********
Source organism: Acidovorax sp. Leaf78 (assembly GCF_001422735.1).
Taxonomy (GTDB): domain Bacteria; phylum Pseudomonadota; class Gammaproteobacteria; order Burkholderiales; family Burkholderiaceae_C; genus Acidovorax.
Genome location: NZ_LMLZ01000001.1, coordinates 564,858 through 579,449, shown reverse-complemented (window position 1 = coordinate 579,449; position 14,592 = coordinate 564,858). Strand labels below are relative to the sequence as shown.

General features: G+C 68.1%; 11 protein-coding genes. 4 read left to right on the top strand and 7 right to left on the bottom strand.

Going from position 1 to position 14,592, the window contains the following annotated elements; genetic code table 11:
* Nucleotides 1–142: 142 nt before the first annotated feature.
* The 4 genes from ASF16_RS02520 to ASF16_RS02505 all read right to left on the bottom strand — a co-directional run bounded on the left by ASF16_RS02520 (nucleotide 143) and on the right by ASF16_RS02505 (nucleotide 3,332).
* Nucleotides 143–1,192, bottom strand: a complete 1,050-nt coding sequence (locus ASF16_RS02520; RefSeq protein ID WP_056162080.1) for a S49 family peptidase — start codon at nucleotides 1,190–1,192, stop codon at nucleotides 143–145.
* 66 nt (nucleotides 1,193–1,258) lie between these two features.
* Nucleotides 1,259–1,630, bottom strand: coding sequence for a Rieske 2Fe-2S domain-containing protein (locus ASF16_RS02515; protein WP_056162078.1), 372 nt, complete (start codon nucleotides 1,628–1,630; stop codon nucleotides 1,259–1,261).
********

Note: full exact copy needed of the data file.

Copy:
Source organism: Acidovorax sp. Leaf78 (assembly GCF_001422735.1).
Taxonomy (GTDB): domain Bacteria; phylum Pseudomonadota; class Gammaproteobacteria; order Burkholderiales; family Burkholderiaceae_C; genus Acidovorax.
Genome location: NZ_LMLZ01000001.1, coordinates 564,858 through 579,449, shown reverse-complemented (window position 1 = coordinate 579,449; position 14,592 = coordinate 564,858). Strand labels below are relative to the sequence as shown.

General features: G+C 68.1%; 11 protein-coding genes. 4 read left to right on the top strand and 7 right to left on the bottom strand.

Going from position 1 to position 14,592, the window contains the following annotated elements; genetic code table 11:
* Nucleotides 1–142: 142 nt before the first annotated feature.
* The 4 genes from ASF16_RS02520 to ASF16_RS02505 all read right to left on the bottom strand — a co-directional run bounded on the left by ASF16_RS02520 (nucleotide 143) and on the right by ASF16_RS02505 (nucleotide 3,332).
* Nucleotides 143–1,192, bottom strand: a complete 1,050-nt coding sequence (locus ASF16_RS02520; RefSeq protein ID WP_056162080.1) for a S49 family peptidase — start codon at nucleotides 1,190–1,192, stop codon at nucleotides 143–145.
* 66 nt (nucleotides 1,193–1,258) lie between these two features.
* Nucleotides 1,259–1,630, bottom strand: coding sequence for a Rieske 2Fe-2S domain-containing protein (locus ASF16_RS02515; protein WP_056162078.1), 372 nt, complete (start codon nucleotides 1,628–1,630; stop codon nucleotides 1,259–1,261).